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How the U.S.'s goals in Ukraine compare to Europe's goals


Ukraine's president says the war will eventually end at the negotiating table. But for now, he's focused on trying to win on the battlefield. And the U.S. is backing him, arguing that this is no time to talk about diplomatic off-ramps. But France and Germany are trying to keep doors open for diplomacy. NPR's Michele Kelemen reports.

MICHELE KELEMEN, BYLINE: The U.S. and Europe have shown a united front in the face of Russian aggression, but when it comes to trying to end the war, some cracks are starting to emerge. A former French ambassador to Washington, Gerard Araud, puts it this way.

GERARD ARAUD: The goal of everybody - of our side, of the Western side - was really trying to defend Ukraine, to prevent Ukraine from being conquered. And little by little, the - really, we are shifting to the idea that, well, after all, Ukraine may win.

KELEMEN: U.S. officials say their goal now is to weaken Russia. That has some countries in Europe nervous, since Russia still could escalate this conflict. That means more death and destruction in Ukraine. Former assistant secretary of state for Europe Daniel Fried says the West needs to stand firm.

DANIEL FRIED: We have seen Vladimir Putin start wars in Georgia in 2008, in Ukraine in 2014, and then a full-fledged invasion in 2022. Why shouldn't it be the West's objective to do our best to make sure Putin is not in a position to do this yet again?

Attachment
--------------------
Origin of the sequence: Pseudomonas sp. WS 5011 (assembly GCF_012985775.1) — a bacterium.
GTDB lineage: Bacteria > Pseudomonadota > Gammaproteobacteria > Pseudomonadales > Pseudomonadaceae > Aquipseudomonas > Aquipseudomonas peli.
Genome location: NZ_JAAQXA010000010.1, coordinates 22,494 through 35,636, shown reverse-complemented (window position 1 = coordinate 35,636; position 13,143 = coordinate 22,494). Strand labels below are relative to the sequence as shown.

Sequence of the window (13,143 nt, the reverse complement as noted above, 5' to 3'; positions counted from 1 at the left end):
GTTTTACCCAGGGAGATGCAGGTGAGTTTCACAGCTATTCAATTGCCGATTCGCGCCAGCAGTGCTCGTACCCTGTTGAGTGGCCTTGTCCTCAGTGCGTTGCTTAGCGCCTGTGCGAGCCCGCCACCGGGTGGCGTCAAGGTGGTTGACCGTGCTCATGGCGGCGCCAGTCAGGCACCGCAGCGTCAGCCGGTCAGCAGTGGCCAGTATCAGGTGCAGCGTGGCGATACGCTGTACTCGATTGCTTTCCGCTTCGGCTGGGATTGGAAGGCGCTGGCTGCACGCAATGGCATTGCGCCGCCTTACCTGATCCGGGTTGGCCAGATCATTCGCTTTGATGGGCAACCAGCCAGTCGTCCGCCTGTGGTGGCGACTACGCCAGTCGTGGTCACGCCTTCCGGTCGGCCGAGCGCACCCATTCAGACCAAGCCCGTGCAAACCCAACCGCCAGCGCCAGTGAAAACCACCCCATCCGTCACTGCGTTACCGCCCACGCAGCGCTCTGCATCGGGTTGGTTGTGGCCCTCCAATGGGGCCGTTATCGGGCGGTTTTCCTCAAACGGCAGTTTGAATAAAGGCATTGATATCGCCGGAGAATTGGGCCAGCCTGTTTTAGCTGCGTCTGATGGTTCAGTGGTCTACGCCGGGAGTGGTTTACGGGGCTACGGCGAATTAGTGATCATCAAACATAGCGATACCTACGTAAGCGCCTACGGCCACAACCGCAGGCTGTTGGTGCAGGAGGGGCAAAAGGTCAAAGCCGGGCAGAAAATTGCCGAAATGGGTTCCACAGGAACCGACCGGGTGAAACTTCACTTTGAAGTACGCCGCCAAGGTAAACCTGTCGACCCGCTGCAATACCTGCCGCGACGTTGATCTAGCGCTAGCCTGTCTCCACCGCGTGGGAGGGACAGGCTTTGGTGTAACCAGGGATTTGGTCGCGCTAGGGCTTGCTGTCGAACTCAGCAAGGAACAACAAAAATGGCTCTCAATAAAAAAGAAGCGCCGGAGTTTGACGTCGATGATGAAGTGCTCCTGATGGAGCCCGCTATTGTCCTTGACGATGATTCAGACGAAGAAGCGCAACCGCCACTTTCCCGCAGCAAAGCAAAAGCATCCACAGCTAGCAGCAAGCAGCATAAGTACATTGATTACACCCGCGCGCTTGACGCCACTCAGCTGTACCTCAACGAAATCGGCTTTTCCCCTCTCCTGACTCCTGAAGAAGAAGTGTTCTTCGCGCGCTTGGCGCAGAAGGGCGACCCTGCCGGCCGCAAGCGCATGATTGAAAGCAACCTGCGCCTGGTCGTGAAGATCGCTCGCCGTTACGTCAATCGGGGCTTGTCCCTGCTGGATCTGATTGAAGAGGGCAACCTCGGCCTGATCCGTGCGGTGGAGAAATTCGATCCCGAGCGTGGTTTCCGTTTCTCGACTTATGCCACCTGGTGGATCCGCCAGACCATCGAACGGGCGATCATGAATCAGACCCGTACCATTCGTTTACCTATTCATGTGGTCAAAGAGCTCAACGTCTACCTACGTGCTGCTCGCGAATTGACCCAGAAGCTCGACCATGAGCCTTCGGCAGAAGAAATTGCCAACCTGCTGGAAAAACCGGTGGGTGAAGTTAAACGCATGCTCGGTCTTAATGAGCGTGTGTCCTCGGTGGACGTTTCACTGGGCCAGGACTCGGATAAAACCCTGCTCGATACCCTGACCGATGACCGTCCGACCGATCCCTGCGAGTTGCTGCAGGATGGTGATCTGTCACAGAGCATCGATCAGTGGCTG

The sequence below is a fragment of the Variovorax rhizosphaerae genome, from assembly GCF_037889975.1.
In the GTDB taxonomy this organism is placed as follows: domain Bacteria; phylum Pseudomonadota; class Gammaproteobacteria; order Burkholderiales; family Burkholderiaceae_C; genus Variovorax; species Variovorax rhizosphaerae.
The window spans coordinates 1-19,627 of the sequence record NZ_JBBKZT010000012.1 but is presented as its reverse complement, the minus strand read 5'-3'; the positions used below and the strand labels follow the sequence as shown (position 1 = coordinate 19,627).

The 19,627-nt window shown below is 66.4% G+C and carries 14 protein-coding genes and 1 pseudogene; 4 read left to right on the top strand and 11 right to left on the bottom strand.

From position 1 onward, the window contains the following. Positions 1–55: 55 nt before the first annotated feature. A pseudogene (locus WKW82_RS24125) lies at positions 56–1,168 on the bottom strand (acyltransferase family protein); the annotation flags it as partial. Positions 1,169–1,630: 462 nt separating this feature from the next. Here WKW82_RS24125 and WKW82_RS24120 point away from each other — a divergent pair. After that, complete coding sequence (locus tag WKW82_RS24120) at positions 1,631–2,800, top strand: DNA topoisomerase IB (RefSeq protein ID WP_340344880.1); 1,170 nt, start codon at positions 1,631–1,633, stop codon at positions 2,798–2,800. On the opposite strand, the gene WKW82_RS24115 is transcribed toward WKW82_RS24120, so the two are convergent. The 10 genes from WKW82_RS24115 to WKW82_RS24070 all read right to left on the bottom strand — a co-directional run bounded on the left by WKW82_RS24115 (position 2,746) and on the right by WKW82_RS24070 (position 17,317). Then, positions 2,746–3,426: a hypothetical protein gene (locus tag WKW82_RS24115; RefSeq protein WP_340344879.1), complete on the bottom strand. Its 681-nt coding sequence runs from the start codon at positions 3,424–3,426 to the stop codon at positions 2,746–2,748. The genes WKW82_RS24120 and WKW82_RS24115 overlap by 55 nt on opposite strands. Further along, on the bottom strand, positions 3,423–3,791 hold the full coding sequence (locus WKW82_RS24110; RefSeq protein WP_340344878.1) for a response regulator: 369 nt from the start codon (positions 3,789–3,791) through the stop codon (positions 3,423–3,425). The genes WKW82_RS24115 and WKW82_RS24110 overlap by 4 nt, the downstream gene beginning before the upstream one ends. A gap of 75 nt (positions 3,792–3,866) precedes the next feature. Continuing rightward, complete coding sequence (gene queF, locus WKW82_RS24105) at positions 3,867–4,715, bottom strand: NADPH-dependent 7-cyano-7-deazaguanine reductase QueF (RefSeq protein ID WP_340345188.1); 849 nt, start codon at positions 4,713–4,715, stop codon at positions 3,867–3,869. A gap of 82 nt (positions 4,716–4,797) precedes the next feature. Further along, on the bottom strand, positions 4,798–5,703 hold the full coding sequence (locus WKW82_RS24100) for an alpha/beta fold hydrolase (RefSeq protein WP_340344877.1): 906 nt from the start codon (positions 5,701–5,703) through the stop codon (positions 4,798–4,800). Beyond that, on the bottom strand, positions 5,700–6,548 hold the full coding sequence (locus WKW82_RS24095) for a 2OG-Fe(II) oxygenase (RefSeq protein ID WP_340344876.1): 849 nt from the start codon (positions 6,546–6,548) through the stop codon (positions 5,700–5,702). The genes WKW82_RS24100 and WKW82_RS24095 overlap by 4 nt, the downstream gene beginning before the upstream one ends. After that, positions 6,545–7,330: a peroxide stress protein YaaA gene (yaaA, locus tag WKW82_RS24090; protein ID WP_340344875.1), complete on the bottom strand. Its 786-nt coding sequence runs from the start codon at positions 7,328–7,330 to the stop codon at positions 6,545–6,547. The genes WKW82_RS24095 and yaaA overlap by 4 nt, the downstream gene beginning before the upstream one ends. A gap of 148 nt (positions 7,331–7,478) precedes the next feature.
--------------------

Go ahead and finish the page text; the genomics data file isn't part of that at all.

KELEMEN: Fried, now with the Atlantic Council, says the U.S. and its partners in Europe should not be in the business of proposing peace plans that would give Russia any Ukrainian land. If Ukrainians are pressured into surrendering territory, Fried says he knows what the Russians will do.

FRIED: They will go into territory they control and filter out all the elements they consider to be, quote, "Nazis," which means all the Ukrainians who actually believe in an independent Ukraine. We know this because this is what the Stalinists did in Eastern Europe and the Baltic States when they took it over after the end of World War II in 1940.

KELEMEN: Poland's president was in Ukraine over the weekend saying Kyiv has to decide its own future. Poland's prime minister recently rejected French attempts to reach out to Putin, saying, quote, "There's no point in talking to Hitler." Ambassador Araud takes a more sober approach.

ARAUD: There is a lot of passions behind it, excitement because of the courage of the Ukrainians. There are also all the sufferings of the Poles and the Baltic States behind it. There is a sort of revenge trip. And the Germans and the French don't have these feelings towards the Russians.

KELEMEN: U.S. officials say they tried to talk Russia out of the invasion to begin with, and Moscow shows no sign it's interested in real diplomacy now. And the Ukrainians want to fight on, says Cynthia Cook of the Center for Strategic and International Studies.

CYNTHIA COOK: The extent of the atrocities that Russia has enacted upon the nation - murdering civilians, including children, you know, rape and sexual violence, the wholesale destruction of infrastructure, taking civilians and putting them into what they term filtration camps and sending them east - I think all of that has served to stiffen Ukraine's backbone.

KELEMEN: She says France and Germany are providing more weapons to Ukraine now to give them a chance to defend their territory. Fried of the Atlantic Council echoes that, downplaying the debate about French or German appeasement.

FRIED: Right now, there's no point in the U.S. and France debating in the abstract - the abstract value of diplomacy versus just helping the Ukrainians win because there is no diplomacy.

KELEMEN: And the U.S. remains focused on supplying more weapons to Ukraine to fight on. Michele Kelemen, NPR News, Washington. Transcript provided by NPR, Copyright NPR.

Michele Kelemen has been with NPR for two decades, starting as NPR's Moscow bureau chief and now covering the State Department and Washington's diplomatic corps. Her reports can be heard on all NPR News programs, including Morning Edition and All Things Considered.